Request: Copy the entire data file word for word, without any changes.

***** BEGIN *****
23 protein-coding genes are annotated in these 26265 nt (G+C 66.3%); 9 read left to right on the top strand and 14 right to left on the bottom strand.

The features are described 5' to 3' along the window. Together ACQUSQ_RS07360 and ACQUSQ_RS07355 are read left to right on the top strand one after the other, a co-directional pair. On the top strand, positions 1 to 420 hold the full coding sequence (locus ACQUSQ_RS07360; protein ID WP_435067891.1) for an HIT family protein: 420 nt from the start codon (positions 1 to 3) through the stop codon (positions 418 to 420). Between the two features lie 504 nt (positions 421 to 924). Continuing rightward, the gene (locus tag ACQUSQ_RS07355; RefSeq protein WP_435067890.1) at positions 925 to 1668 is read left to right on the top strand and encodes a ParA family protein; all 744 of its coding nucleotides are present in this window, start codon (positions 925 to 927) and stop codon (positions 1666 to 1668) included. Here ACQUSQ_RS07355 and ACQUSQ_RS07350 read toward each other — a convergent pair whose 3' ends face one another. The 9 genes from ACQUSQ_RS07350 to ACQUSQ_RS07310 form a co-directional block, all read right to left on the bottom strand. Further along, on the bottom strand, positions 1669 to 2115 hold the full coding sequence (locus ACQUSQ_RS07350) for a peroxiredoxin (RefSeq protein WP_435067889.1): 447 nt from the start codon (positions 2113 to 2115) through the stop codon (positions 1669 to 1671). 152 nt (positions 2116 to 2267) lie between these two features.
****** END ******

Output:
23 protein-coding genes are annotated in these 26265 nt (G+C 66.3%); 9 read left to right on the top strand and 14 right to left on the bottom strand.

The features are described 5' to 3' along the window. Together ACQUSQ_RS07360 and ACQUSQ_RS07355 are read left to right on the top strand one after the other, a co-directional pair. On the top strand, positions 1 to 420 hold the full coding sequence (locus ACQUSQ_RS07360; protein ID WP_435067891.1) for an HIT family protein: 420 nt from the start codon (positions 1 to 3) through the stop codon (positions 418 to 420). Between the two features lie 504 nt (positions 421 to 924). Continuing rightward, the gene (locus tag ACQUSQ_RS07355; RefSeq protein WP_435067890.1) at positions 925 to 1668 is read left to right on the top strand and encodes a ParA family protein; all 744 of its coding nucleotides are present in this window, start codon (positions 925 to 927) and stop codon (positions 1666 to 1668) included. Here ACQUSQ_RS07355 and ACQUSQ_RS07350 read toward each other — a convergent pair whose 3' ends face one another. The 9 genes from ACQUSQ_RS07350 to ACQUSQ_RS07310 form a co-directional block, all read right to left on the bottom strand. Further along, on the bottom strand, positions 1669 to 2115 hold the full coding sequence (locus ACQUSQ_RS07350) for a peroxiredoxin (RefSeq protein WP_435067889.1): 447 nt from the start codon (positions 2113 to 2115) through the stop codon (positions 1669 to 1671). 152 nt (positions 2116 to 2267) lie between these two features.